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After you perform a search, you can sort the articles by Year. This will rearrange the results of your search chronologically, displaying the earliest published articles first. This feature is useful to trace the development of a specific psychoanalytic concept through time.

For the complete list of tips, see PEP-Web Tips on the PEP-Web support page.

Greenberg, J. (2008). Right Destination, Wrong Path. Psychoanal Q., 77(3):883-890.

(2008). Psychoanalytic Quarterly, 77(3):883-890

Right Destination, Wrong Path Related Papers

Jay Greenberg

Arnold Goldberg does us all a great service by boldly tackling the need to reexamine and perhaps redefine fundamental psychoanalytic ways of thinking about boundaries and boundary violations. Believing that the boundary concept has been used in contradictory and confusing ways, he sets out to develop what I agree is a crucial distinction between these violations and the more benign if equally vexing notion of technical errors.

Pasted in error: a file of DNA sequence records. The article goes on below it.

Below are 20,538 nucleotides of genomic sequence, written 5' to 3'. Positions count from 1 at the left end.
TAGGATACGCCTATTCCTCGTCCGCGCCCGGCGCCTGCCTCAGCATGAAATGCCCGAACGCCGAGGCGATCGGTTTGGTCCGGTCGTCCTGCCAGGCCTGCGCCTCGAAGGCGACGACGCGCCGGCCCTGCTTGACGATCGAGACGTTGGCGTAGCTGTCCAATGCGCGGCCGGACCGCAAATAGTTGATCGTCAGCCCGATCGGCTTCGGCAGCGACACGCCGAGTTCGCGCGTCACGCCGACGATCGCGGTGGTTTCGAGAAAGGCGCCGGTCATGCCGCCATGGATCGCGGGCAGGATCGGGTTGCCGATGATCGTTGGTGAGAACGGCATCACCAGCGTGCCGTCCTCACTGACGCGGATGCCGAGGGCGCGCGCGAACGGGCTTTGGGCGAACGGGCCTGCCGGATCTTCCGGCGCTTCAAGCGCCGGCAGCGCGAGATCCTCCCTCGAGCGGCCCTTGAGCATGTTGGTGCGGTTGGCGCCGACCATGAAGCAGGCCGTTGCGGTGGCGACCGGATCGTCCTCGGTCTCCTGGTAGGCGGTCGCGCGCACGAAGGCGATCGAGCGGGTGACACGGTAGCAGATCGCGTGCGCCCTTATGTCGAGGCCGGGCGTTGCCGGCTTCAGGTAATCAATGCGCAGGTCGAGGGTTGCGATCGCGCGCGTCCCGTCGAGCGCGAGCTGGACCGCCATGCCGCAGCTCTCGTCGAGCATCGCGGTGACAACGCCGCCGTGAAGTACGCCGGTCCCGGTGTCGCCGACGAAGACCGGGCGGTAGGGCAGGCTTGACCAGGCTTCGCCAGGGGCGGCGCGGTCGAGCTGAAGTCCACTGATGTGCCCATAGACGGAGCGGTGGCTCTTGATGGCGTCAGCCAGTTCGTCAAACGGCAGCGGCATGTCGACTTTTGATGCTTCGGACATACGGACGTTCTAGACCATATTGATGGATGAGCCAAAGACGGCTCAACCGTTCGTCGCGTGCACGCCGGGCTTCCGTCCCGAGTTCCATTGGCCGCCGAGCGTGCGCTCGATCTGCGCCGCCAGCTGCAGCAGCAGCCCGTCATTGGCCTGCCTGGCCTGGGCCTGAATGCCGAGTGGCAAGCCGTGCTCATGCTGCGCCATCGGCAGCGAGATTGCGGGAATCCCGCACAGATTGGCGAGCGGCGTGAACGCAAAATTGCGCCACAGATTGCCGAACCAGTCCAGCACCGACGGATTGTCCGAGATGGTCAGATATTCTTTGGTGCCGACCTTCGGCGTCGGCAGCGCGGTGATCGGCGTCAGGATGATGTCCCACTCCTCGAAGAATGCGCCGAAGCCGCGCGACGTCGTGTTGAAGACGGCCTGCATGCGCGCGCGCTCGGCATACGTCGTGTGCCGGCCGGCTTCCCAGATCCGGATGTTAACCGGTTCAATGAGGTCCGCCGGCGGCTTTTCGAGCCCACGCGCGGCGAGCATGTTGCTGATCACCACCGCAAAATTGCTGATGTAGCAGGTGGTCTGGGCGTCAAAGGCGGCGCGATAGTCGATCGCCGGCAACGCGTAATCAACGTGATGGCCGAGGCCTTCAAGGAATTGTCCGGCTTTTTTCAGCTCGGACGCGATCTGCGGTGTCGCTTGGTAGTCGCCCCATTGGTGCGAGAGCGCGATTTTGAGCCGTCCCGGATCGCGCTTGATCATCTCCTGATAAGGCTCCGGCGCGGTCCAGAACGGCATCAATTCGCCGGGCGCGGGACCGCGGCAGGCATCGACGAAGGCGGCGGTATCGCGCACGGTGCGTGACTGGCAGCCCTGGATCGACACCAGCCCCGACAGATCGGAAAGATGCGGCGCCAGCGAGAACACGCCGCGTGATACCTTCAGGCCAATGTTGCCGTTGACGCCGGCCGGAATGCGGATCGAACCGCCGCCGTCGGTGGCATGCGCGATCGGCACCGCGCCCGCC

To summarize the way I understand Goldberg's argument and to anticipate the conclusions at which I believe he arrives (or those at which I wish he had arrived—I cannot be sure): the definition of a technical error cannot be made independently of the theoretical tradition within which an analyst is operating. Boundary violations, in contrast, ought to transcend theoretical differences. As a result, we need a new (moral) language to talk about them, replacing the traditional psychodynamic frame of reference.

I strongly agree with this conclusion, although I am moved to reiterate that I am uncertain whether it is Goldberg's or my own. However, I disagree with his line of reasoning and believe that along the way to this conclusion, the paper does mischief by unfairly demeaning a great deal of contemporary psychoanalytic thinking. I would also suggest that there is a much simpler way to make the point that Goldberg wishes to make; I will return to this at the end of my discussion.

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